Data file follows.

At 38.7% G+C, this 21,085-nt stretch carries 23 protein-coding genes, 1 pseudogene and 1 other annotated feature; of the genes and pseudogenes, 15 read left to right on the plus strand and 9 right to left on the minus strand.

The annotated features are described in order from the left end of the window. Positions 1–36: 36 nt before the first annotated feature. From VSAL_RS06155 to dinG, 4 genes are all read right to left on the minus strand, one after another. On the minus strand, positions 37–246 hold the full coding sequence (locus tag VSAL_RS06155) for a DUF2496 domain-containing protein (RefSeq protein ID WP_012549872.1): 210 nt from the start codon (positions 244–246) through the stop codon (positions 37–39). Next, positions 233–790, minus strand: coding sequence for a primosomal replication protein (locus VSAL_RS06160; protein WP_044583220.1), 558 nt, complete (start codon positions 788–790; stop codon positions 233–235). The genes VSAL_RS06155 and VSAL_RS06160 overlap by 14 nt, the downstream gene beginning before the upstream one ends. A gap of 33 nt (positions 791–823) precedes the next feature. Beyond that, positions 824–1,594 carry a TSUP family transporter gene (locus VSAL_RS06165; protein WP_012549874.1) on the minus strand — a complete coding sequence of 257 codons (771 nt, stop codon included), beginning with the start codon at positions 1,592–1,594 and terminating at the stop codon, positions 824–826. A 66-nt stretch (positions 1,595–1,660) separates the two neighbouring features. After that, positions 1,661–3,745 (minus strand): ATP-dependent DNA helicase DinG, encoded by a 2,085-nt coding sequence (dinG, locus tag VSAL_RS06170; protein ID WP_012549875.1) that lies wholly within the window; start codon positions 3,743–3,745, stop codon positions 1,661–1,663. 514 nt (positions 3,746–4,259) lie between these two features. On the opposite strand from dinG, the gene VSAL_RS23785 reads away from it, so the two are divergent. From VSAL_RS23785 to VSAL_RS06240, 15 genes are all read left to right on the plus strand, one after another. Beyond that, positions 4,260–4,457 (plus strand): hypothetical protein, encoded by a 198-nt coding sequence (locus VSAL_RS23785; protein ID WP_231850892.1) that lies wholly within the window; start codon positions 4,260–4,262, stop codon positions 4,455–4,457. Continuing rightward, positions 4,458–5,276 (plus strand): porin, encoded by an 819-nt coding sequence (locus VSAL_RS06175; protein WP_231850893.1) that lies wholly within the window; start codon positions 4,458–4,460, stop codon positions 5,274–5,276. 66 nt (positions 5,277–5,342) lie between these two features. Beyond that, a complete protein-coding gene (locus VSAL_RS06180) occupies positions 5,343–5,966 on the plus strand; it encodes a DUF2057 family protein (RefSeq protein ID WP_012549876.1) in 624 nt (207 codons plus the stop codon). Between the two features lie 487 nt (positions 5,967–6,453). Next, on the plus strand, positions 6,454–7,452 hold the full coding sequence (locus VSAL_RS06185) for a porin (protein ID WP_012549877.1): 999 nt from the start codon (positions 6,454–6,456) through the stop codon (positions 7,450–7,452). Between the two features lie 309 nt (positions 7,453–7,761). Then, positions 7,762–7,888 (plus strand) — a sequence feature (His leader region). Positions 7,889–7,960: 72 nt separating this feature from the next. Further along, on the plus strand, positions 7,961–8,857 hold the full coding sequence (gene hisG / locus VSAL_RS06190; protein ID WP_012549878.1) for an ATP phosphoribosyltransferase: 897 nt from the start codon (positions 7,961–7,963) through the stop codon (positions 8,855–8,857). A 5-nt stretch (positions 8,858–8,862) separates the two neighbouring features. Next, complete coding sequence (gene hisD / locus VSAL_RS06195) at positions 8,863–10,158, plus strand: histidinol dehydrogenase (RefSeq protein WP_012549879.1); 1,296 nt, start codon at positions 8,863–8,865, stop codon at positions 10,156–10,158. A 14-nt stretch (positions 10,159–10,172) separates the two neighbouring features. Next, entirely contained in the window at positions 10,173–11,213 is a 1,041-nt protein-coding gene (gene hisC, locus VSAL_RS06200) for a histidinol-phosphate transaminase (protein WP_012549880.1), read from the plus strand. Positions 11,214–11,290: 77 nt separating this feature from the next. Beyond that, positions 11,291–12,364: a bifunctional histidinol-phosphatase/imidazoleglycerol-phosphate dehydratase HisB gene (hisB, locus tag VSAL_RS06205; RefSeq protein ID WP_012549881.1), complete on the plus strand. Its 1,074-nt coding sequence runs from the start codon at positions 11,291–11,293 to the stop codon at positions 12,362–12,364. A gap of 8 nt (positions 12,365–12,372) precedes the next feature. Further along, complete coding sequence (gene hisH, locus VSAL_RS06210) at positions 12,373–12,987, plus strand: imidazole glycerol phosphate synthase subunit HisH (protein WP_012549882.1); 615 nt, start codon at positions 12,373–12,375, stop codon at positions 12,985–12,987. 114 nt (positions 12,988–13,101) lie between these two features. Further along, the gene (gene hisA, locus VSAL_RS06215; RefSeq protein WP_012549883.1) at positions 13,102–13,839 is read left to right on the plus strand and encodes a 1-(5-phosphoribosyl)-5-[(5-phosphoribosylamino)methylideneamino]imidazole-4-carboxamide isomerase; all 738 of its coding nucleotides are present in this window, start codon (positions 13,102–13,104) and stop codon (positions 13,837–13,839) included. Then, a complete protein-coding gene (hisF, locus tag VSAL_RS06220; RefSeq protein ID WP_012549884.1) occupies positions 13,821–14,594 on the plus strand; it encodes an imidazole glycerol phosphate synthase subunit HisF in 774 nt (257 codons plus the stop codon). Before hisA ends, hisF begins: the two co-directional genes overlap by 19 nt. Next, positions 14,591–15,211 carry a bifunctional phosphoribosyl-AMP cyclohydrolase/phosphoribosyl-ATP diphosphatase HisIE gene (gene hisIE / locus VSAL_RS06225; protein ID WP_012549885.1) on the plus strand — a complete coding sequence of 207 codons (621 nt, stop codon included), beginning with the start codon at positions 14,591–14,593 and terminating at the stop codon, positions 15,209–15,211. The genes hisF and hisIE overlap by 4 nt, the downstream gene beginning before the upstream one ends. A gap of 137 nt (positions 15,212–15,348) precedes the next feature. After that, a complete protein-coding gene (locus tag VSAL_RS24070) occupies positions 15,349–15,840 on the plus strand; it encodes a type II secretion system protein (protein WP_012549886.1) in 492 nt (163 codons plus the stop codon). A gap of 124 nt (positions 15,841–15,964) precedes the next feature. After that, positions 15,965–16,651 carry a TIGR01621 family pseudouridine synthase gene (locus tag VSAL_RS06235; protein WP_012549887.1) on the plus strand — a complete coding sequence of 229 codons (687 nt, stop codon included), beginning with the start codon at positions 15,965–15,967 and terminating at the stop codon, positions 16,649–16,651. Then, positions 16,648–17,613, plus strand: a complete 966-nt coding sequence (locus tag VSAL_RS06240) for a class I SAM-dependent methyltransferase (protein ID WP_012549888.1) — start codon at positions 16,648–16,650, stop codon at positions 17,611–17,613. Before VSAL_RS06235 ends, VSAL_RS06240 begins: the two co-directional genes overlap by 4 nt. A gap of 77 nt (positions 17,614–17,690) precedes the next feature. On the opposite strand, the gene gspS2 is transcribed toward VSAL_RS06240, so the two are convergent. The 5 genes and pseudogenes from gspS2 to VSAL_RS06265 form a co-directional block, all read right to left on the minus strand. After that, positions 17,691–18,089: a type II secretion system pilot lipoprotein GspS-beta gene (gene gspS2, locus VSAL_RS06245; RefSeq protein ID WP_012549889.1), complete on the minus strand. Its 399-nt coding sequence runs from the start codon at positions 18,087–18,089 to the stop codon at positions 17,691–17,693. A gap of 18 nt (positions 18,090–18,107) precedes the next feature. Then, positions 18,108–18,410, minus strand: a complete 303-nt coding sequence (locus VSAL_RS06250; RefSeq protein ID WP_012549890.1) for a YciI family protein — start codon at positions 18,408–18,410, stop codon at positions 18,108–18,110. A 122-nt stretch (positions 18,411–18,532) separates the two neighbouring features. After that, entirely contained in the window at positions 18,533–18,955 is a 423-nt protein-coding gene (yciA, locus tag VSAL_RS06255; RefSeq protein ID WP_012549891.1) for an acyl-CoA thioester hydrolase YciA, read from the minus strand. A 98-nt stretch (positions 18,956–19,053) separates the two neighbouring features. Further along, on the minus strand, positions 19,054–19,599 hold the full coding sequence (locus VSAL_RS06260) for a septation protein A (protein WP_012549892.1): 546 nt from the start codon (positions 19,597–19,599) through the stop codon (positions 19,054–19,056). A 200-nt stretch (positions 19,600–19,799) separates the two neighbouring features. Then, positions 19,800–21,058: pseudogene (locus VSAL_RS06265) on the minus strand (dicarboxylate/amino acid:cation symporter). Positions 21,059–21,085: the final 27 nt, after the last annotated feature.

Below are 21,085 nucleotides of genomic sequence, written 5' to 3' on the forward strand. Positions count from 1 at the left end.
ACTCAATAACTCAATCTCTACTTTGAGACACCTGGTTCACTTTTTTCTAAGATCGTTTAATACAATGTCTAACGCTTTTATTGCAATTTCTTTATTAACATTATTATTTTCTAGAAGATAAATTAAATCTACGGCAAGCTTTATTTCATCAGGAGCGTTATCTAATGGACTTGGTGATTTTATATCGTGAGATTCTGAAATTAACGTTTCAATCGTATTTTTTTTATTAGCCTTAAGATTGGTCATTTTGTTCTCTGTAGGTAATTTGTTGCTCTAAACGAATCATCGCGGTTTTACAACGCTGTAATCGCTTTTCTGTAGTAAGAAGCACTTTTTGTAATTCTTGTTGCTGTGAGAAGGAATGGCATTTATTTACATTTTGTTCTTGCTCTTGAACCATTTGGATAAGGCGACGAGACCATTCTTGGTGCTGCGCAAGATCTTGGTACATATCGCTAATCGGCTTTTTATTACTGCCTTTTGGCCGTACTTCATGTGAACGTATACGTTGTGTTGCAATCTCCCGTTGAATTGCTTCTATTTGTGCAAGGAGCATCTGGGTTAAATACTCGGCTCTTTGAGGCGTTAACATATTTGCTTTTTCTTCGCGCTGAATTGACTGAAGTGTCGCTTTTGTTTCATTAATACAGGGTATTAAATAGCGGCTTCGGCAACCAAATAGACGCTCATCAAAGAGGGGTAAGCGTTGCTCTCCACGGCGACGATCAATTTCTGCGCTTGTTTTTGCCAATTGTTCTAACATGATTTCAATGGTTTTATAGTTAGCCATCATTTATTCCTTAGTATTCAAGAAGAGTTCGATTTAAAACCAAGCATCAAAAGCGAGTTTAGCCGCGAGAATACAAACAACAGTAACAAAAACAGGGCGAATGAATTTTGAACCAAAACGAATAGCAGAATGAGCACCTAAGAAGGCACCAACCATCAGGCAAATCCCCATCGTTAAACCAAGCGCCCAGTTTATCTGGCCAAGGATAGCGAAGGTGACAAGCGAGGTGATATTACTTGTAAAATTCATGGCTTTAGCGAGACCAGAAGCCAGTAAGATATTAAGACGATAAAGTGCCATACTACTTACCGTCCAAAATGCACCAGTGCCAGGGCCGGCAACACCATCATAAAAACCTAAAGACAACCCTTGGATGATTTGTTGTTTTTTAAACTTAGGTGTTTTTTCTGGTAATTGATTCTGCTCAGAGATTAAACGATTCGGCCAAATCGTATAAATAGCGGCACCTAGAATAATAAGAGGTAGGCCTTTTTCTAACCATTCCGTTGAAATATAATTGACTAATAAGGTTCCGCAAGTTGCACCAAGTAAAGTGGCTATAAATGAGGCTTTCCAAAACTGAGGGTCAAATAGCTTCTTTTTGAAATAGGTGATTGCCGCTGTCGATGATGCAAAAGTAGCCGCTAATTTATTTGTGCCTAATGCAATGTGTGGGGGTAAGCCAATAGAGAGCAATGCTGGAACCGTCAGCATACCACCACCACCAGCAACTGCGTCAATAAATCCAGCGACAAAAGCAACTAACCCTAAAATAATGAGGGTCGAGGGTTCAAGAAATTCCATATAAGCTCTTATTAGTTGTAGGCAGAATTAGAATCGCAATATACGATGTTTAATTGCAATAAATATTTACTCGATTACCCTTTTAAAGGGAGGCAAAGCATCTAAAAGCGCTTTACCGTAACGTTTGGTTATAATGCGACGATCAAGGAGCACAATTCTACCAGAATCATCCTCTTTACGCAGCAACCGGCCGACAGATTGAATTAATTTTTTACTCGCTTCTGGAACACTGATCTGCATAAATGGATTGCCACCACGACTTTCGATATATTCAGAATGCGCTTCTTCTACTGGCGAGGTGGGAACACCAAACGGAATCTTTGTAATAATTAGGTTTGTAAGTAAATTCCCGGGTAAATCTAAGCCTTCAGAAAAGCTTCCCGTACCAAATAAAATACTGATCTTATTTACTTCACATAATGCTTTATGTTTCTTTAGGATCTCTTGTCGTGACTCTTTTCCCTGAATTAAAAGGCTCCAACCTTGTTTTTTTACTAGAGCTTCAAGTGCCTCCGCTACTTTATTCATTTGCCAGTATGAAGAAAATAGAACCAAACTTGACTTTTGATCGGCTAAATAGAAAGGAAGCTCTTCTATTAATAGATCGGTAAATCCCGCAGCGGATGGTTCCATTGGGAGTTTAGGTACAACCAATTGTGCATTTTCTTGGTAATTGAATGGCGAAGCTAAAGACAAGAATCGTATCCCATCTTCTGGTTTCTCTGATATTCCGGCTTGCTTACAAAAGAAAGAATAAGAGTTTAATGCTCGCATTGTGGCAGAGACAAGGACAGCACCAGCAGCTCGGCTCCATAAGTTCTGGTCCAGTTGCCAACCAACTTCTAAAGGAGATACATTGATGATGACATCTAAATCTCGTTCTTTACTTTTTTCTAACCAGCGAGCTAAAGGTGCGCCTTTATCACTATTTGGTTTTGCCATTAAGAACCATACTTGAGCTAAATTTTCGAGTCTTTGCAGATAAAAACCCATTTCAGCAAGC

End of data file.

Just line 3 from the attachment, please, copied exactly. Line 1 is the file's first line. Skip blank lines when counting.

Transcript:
Below are 21,085 nucleotides of genomic sequence, written 5' to 3' on the forward strand. Positions count from 1 at the left end.